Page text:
-James I. Robertson, Stonewall Jackson : The Man, The Soldier, The Legend

Jackson had a close personal relationship with his servant Jim Lewis who tearfully led Jackson horse to his burial place at his ceremony. It had become common remark in the camp that none knows of the generals plans but this old negro. Asked how he became in such confidence of the general

"Lord sir, "Massa never tells me nothing, but the way I knows is this. Massa says his prayers twice a day, morning and night. But if he gets out of bed three times in the night to pray, you see I just commences packing my sack, for I know there's will be the devil to pay the next day"

Lewis gave advice to Jackson who took his recommendations, their were few people Jackson listened to, Lewis was one of them.

Some find it unimaginable that a master could possible love his slaves and treat them well. That is only because we are taught the abolitionist/ uncle toms cabin version of slavery in America, instead of the historical version of what slavery in America was like, seeLook Away Politically Incorrect Information About Slavery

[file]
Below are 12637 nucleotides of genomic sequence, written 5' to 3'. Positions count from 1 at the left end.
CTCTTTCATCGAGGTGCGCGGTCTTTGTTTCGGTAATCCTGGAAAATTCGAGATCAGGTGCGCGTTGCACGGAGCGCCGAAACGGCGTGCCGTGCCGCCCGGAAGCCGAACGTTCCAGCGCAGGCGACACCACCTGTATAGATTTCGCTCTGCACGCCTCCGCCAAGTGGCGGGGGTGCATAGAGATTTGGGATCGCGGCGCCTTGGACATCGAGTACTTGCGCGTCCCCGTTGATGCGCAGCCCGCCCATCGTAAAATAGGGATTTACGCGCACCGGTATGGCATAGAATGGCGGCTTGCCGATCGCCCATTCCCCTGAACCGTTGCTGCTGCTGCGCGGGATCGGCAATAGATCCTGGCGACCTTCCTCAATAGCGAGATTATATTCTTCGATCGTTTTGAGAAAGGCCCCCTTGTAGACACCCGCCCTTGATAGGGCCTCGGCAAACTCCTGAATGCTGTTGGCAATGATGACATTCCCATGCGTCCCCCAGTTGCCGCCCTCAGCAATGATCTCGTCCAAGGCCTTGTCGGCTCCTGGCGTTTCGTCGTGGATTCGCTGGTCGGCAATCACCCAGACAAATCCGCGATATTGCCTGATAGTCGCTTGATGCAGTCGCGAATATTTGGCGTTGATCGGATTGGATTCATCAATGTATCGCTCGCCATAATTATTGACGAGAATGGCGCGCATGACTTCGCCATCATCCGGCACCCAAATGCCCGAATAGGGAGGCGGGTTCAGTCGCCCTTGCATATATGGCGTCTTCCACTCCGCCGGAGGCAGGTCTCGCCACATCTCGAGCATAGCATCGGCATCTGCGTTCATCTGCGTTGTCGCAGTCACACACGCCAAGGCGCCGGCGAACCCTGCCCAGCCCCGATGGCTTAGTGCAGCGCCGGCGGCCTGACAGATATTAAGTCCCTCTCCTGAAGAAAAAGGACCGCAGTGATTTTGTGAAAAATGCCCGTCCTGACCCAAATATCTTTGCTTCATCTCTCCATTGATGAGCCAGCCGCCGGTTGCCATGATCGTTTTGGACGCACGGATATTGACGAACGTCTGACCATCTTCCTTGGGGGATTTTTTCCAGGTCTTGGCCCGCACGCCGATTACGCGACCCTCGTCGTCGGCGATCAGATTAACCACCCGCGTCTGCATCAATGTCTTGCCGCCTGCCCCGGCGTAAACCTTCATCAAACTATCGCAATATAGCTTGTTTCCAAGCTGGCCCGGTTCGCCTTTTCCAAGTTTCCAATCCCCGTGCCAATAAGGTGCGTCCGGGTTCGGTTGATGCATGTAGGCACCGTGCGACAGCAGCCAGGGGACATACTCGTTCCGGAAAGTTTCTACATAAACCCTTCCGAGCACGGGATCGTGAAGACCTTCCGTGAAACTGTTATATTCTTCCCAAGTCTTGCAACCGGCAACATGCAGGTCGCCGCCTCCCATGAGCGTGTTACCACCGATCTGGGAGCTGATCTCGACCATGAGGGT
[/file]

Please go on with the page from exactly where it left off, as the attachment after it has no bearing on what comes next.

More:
http://www.ronpaulforums.com/showthr...-About-Slavery

Jackson was Pro Union

Jackson was a pro union man and was against secession. He sought peace between secessionist and unionist by working with churches north, and south, to unite in a national day of prayer to plead to God to avert a war. Jackson once had a secession flag removed at VMI that students had put up and he replaced it with the union flag. Jackson was very anti-war as a result of his experiences in the Mexican-american war. Jackson said “people who are anxious to bring on war don't know what they are beginning for.” He called war “the sum of all evils”

Why did he Fight?

Jackson was a moderate states rights democrat who favored keeping Washington's nose out of Virginians business and working within the union to resolve differences and remained pro union after the deep south secession. However what changed for many in Virginia when Lincoln called for volunteers to invade the deep south cotton states. This was seen by Jackson as it was most Virginians, as a major violation of state sovereignty and the constitution, and a just cause for secession. Jackson thought it unimaginable that a “fellow American would invade and fight another American.”